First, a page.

I have had so many amazing moments with my team at P.volve – from the launch of our first studio in NYC to perfecting the first prototype of the p.ball. Having an idea and watching it develop, and ultimately seeing our members enjoy it and get results, makes me so proud. But I will say one of the most fulfilling moments I ever experienced was shortly after we launched; I had a customer DM me on Instagram and tell me that she wasn’t able to work out for years because of injuries she had sustained earlier in life, and that P.volve changed that. She sent me pictures doing the workout and thanked me for changing her life. That was an emotional moment for me. We hear that now constantly through our community and honestly, I still get goosebumps each time. That’s why I started this company; to see it changing people’s lives is what gets me up every day.
How can we all ask for more?
At the end of the day, it’s all about communication. I think discussions around pay and promotions should not be a sacred conversation that only happens once a year in a formal review. You have to foster strong two-way communication between your manager and have ongoing discussions about what you want and where you see yourself going within the company. If you wait for those milestone or annual moments, you won’t get to where you want to go. Your manager should be someone who is walking alongside you as you grow; being honest and transparent is key to that relationship making both of you more successful.
What is your superpower?
This is a difficult question! But I would like to see myself as somewhat of a visionary and someone who can see a large picture unfolding before many others can. During my first workouts with my co-founder, Stephen, I saw this company launching with an On-Demand platform and proprietary equipment. I grew up in a household where we didn’t talk about what we wanted to do – we talked about the types of companies we wanted to start. So, I think early on, I was able to see trends and market gaps that have led me down a successful road as an entrepreneur.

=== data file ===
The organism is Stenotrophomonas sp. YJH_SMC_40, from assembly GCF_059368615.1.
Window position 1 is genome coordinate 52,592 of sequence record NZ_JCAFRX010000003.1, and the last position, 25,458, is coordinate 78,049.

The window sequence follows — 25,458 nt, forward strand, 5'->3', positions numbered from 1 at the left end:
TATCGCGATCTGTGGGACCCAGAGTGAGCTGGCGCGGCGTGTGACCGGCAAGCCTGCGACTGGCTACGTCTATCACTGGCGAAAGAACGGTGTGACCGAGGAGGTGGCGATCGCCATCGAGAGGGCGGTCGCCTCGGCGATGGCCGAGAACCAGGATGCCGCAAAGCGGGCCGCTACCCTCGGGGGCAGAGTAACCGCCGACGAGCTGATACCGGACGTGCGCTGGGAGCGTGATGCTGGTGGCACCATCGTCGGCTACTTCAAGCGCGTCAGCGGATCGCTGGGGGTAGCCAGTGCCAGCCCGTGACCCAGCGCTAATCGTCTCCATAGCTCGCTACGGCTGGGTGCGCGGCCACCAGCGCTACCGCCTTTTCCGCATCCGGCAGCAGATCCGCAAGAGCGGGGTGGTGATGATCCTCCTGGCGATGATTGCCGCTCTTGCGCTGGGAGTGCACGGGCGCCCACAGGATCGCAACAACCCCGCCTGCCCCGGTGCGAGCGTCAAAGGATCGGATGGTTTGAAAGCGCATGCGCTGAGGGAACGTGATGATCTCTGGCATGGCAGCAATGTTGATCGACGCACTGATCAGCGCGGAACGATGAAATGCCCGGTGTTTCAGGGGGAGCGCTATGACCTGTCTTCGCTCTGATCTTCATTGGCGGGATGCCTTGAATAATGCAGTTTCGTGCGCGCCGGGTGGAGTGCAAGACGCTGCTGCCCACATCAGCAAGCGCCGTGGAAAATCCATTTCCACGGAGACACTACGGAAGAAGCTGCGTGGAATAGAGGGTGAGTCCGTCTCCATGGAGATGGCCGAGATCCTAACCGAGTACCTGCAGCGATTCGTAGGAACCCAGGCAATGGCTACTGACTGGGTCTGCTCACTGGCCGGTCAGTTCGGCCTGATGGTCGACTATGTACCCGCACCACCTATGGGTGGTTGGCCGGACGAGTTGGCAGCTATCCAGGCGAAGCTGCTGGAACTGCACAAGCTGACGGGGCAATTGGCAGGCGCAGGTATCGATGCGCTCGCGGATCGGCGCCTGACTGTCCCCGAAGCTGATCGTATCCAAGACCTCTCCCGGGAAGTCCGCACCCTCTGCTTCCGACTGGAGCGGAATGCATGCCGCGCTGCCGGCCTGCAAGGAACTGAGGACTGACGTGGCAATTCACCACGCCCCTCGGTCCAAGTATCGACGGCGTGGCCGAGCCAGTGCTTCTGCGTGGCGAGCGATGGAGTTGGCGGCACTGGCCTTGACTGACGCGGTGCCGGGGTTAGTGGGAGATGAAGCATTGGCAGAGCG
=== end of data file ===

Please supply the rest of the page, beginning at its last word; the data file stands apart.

How do you celebrate success?
Personally, it’s hard to truly celebrate a successful moment for long because I am an entrepreneur, and you have to live in the moment and know that if you don’t give everything you have that day, it could be your last. But I do consciously try to celebrate my teams’ wins daily. Whether that is through emails, calls or messages thanking them for putting all they have into our company. I do my best to let them know that I see what they do, and I appreciate it.
What will you never compromise on in business?
I will never compromise on our speed. What we have accomplished in just three years is something most companies would do in six. We pivot, we move quickly, we work very hard and that mentality has allowed us to be where we are and will allow us to get to where we want to be. That type of speed and intensity isn’t for everyone – but it’s the only way I know how to work, and I don’t see that ever changing.
What is the biggest mistake you’ve made?